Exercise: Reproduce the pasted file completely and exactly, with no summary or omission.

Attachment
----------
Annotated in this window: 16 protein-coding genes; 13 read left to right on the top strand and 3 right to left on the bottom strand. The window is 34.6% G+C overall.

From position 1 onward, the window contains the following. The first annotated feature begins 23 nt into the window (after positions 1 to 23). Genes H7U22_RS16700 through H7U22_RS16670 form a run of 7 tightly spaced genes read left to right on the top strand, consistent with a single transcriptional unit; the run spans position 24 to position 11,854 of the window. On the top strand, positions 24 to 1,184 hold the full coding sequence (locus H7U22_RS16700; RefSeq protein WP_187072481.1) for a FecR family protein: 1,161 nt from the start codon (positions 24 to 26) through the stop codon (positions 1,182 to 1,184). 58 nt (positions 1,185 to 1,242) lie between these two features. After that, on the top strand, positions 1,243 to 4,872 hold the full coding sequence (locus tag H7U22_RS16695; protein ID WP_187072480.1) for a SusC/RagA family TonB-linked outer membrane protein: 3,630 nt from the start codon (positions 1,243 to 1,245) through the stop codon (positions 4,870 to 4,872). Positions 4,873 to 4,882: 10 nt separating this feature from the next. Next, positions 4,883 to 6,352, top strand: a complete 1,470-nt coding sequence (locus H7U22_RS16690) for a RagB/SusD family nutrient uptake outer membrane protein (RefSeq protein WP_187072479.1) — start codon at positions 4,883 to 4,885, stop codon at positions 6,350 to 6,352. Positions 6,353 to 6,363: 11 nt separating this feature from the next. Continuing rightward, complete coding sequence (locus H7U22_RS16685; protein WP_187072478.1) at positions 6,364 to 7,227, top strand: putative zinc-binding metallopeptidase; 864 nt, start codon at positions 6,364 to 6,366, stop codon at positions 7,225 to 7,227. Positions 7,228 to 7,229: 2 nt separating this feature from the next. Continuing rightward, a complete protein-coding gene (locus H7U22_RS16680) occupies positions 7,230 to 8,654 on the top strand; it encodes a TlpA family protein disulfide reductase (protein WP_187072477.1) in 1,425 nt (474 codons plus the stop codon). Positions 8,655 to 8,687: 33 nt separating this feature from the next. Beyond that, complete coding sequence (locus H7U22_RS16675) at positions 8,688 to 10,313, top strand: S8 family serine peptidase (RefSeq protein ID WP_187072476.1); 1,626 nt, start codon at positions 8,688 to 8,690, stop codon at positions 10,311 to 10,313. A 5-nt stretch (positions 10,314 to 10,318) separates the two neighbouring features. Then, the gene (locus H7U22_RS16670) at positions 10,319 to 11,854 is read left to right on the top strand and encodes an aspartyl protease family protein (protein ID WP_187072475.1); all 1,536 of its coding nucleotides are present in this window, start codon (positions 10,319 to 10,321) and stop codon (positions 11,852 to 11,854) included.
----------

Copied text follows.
Annotated in this window: 16 protein-coding genes; 13 read left to right on the top strand and 3 right to left on the bottom strand. The window is 34.6% G+C overall.

From position 1 onward, the window contains the following. The first annotated feature begins 23 nt into the window (after positions 1 to 23). Genes H7U22_RS16700 through H7U22_RS16670 form a run of 7 tightly spaced genes read left to right on the top strand, consistent with a single transcriptional unit; the run spans position 24 to position 11,854 of the window. On the top strand, positions 24 to 1,184 hold the full coding sequence (locus H7U22_RS16700; RefSeq protein WP_187072481.1) for a FecR family protein: 1,161 nt from the start codon (positions 24 to 26) through the stop codon (positions 1,182 to 1,184). 58 nt (positions 1,185 to 1,242) lie between these two features. After that, on the top strand, positions 1,243 to 4,872 hold the full coding sequence (locus tag H7U22_RS16695; protein ID WP_187072480.1) for a SusC/RagA family TonB-linked outer membrane protein: 3,630 nt from the start codon (positions 1,243 to 1,245) through the stop codon (positions 4,870 to 4,872). Positions 4,873 to 4,882: 10 nt separating this feature from the next. Next, positions 4,883 to 6,352, top strand: a complete 1,470-nt coding sequence (locus H7U22_RS16690) for a RagB/SusD family nutrient uptake outer membrane protein (RefSeq protein WP_187072479.1) — start codon at positions 4,883 to 4,885, stop codon at positions 6,350 to 6,352. Positions 6,353 to 6,363: 11 nt separating this feature from the next. Continuing rightward, complete coding sequence (locus H7U22_RS16685; protein WP_187072478.1) at positions 6,364 to 7,227, top strand: putative zinc-binding metallopeptidase; 864 nt, start codon at positions 6,364 to 6,366, stop codon at positions 7,225 to 7,227. Positions 7,228 to 7,229: 2 nt separating this feature from the next. Continuing rightward, a complete protein-coding gene (locus H7U22_RS16680) occupies positions 7,230 to 8,654 on the top strand; it encodes a TlpA family protein disulfide reductase (protein WP_187072477.1) in 1,425 nt (474 codons plus the stop codon). Positions 8,655 to 8,687: 33 nt separating this feature from the next. Beyond that, complete coding sequence (locus H7U22_RS16675) at positions 8,688 to 10,313, top strand: S8 family serine peptidase (RefSeq protein ID WP_187072476.1); 1,626 nt, start codon at positions 8,688 to 8,690, stop codon at positions 10,311 to 10,313. A 5-nt stretch (positions 10,314 to 10,318) separates the two neighbouring features. Then, the gene (locus H7U22_RS16670) at positions 10,319 to 11,854 is read left to right on the top strand and encodes an aspartyl protease family protein (protein ID WP_187072475.1); all 1,536 of its coding nucleotides are present in this window, start codon (positions 10,319 to 10,321) and stop codon (positions 11,852 to 11,854) included.